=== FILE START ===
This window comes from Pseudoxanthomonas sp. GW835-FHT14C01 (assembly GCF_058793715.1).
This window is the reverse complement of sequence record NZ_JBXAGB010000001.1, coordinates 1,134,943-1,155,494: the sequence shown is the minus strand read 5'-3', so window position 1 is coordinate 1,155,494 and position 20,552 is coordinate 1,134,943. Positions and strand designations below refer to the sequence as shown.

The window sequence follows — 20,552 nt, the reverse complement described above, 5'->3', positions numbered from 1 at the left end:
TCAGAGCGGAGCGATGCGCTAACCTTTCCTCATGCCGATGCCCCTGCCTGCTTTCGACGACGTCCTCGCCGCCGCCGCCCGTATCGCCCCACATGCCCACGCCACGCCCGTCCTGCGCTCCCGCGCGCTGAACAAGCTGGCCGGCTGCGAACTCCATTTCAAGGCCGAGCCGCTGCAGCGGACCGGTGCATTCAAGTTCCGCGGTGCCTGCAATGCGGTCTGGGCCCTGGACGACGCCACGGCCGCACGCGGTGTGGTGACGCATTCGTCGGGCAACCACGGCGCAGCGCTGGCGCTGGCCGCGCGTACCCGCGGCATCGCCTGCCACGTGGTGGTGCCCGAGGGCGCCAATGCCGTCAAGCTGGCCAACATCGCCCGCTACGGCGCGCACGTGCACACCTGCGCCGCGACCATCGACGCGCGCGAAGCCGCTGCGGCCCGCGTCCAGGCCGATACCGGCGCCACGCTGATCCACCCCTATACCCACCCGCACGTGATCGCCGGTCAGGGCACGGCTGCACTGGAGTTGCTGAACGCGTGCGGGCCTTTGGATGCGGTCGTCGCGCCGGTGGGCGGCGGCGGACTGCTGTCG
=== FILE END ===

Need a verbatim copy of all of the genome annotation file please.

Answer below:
This window comes from Pseudoxanthomonas sp. GW835-FHT14C01 (assembly GCF_058793715.1).
This window is the reverse complement of sequence record NZ_JBXAGB010000001.1, coordinates 1,134,943-1,155,494: the sequence shown is the minus strand read 5'-3', so window position 1 is coordinate 1,155,494 and position 20,552 is coordinate 1,134,943. Positions and strand designations below refer to the sequence as shown.

The window sequence follows — 20,552 nt, the reverse complement described above, 5'->3', positions numbered from 1 at the left end:
TCAGAGCGGAGCGATGCGCTAACCTTTCCTCATGCCGATGCCCCTGCCTGCTTTCGACGACGTCCTCGCCGCCGCCGCCCGTATCGCCCCACATGCCCACGCCACGCCCGTCCTGCGCTCCCGCGCGCTGAACAAGCTGGCCGGCTGCGAACTCCATTTCAAGGCCGAGCCGCTGCAGCGGACCGGTGCATTCAAGTTCCGCGGTGCCTGCAATGCGGTCTGGGCCCTGGACGACGCCACGGCCGCACGCGGTGTGGTGACGCATTCGTCGGGCAACCACGGCGCAGCGCTGGCGCTGGCCGCGCGTACCCGCGGCATCGCCTGCCACGTGGTGGTGCCCGAGGGCGCCAATGCCGTCAAGCTGGCCAACATCGCCCGCTACGGCGCGCACGTGCACACCTGCGCCGCGACCATCGACGCGCGCGAAGCCGCTGCGGCCCGCGTCCAGGCCGATACCGGCGCCACGCTGATCCACCCCTATACCCACCCGCACGTGATCGCCGGTCAGGGCACGGCTGCACTGGAGTTGCTGAACGCGTGCGGGCCTTTGGATGCGGTCGTCGCGCCGGTGGGCGGCGGCGGACTGCTGTCG